The old lanes of Dorset were never meant for such vehicles. when a car meets one of these vehicles the car must give way and reverse as it is totally unreasonable to expect such a large, loaded or even unloaded, lorry to reverse. Simply there is nowhere to go! Add to that the fact that the car meeting the lorry is, almost certainly being followed along the diversion route by a number of other cars and, bingo, you have chaos. Great planning! I suspect that the whole situation regarding these road is driver by the two modern great Gods …. Money and Health and Safety. I also suspect that the premier God here is Money. When a traffic light system is in place or, as sometimes used to happen, a convoy system there is money involved. When work is controlled by traffic lights it takes a bit longer to complete so, extra cost. When a convoy system is in place it requires extra staff in the form of drivers to manage it and, again, extra cost. This is, all conveniently, backed up by the second God, Health and Safety. 

Although the two systems above have been used without mass traffic casualties for years there appears to be great danger involved for the work force these days. In practical terms this means delays and disruption for all of the local residents and visitors using the area for the month of April, lovely. But hey folks, take heart, there are Council notices dotted around the place telling all whom care to read them that the Council is working hard to make life better for the people of Dorset and doing all sorts of wonderful things to encourage tourism, trouble is, it doesn't actually seem like it! As someone once said, "you couldn't make it up!"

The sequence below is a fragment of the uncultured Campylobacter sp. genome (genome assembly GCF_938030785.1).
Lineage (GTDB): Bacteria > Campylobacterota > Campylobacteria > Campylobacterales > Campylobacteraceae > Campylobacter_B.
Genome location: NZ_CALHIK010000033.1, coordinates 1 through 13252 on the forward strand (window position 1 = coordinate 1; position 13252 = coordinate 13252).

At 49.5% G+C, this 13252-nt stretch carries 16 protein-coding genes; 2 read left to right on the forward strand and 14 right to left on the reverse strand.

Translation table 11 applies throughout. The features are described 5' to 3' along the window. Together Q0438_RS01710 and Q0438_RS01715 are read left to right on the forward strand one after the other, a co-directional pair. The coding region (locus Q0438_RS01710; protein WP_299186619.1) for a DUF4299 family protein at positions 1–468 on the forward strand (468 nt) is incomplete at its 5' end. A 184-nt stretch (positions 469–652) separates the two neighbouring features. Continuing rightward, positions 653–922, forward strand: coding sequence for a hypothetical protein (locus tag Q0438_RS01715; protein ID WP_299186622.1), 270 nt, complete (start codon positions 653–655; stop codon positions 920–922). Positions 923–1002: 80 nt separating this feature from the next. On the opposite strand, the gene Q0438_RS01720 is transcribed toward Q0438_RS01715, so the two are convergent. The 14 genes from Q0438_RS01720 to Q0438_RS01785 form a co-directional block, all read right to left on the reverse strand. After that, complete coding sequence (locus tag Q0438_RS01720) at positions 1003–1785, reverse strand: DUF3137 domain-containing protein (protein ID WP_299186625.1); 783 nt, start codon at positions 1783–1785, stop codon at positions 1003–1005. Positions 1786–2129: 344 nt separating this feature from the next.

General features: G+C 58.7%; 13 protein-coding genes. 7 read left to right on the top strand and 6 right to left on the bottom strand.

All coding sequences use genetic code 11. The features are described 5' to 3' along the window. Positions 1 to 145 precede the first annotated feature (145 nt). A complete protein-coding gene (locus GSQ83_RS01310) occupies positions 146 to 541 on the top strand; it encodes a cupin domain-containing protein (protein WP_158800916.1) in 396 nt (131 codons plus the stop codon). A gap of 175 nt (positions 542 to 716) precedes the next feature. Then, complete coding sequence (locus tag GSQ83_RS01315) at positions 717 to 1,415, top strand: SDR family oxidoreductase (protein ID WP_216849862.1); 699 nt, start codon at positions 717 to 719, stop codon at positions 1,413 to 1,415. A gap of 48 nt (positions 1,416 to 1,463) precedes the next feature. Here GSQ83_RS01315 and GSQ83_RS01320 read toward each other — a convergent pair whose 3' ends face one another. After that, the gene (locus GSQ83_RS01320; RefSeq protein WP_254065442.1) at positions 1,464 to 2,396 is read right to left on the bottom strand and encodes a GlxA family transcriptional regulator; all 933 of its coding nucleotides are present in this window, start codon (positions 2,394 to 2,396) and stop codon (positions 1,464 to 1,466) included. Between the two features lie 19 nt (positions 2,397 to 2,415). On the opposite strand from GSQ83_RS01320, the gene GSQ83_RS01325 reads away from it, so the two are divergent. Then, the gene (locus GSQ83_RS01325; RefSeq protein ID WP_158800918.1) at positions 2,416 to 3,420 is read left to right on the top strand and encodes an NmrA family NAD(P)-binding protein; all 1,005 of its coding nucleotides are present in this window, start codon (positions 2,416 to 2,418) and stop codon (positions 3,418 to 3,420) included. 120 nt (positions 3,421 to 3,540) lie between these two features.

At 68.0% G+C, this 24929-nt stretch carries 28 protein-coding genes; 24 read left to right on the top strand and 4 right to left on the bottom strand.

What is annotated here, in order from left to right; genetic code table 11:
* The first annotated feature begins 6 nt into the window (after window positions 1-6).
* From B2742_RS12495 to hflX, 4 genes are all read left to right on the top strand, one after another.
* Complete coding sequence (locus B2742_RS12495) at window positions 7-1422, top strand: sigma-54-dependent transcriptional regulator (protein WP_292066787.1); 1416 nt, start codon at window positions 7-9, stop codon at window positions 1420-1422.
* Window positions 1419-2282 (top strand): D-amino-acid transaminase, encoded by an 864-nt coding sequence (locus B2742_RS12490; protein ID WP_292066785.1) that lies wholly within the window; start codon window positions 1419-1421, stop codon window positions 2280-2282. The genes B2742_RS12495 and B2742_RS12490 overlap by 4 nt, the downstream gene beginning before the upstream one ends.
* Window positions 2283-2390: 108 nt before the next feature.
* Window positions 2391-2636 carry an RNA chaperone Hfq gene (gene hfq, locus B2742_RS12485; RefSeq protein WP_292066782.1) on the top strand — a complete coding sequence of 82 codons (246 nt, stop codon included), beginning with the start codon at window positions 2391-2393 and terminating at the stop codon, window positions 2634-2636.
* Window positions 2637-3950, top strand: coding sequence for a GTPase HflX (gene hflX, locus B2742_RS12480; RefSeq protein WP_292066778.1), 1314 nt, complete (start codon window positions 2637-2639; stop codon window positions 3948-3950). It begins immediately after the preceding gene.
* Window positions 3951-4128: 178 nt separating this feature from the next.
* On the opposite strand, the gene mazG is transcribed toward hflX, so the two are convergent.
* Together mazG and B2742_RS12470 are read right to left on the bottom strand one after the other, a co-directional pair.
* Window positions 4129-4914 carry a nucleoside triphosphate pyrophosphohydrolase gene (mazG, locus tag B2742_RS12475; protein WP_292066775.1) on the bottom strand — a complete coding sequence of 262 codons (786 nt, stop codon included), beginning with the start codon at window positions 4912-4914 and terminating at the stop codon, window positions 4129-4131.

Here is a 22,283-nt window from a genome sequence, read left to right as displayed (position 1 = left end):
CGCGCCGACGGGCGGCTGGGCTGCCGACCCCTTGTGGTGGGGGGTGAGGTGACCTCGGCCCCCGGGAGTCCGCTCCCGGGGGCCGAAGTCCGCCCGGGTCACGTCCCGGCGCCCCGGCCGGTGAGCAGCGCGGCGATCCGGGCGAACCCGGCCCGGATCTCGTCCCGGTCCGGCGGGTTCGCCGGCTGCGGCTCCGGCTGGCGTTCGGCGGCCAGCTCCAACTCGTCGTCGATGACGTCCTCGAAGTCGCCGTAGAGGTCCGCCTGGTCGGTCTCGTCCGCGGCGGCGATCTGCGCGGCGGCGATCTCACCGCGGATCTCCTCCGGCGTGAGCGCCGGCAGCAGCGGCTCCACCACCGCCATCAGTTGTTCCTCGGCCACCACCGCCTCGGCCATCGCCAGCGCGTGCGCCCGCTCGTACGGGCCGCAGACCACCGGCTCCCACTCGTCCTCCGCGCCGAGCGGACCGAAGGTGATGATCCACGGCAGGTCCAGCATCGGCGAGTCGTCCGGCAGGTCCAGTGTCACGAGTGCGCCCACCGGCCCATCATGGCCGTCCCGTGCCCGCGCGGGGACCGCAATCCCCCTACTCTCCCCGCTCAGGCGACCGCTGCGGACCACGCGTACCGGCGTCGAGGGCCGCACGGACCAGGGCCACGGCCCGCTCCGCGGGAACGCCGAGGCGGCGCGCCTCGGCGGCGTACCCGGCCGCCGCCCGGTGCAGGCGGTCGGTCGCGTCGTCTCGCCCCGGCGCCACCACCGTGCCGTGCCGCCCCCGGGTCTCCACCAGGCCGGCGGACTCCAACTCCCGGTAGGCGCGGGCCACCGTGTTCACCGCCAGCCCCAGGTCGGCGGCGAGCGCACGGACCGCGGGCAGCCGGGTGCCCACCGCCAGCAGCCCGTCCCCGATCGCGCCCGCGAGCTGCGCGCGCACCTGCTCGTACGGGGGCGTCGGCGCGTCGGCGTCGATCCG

This being a rural area we have, like all rural areas, large numbers of tractors operating around the place. I am sure the residents of Kingsley will be very familiar with them. However, the modern day tractor is quite a different beast from the ones of yesteryear. Today the driver is perched eight or ten feet above the ground in an air conditioned cab operating a system, which is computer controlled, in a vehicle which can travel at high speed. They are big, I mean very big, high, wide and fast. No longer the fifteen or sixteen miles an hour of the old tractors. These monsters really shift. The problem down here seems to be that, for the most part, they are being driven by people whom have had a brain removal operation. These people are almost always young men barely out of their teens. Add to that the fact that it is common place to see them propelling the said tractors, at high speed, with a mobile phone clamped to their ear. These tractors fill the lanes and if you meet one there is nowhere to go. If one or other or both vehicles are unable to stop the result is tragedy. Obviously the tractor wins, a car hitting such a solid mass has no chance. It feels a bit like taking your life into your hands when driving around the local lanes.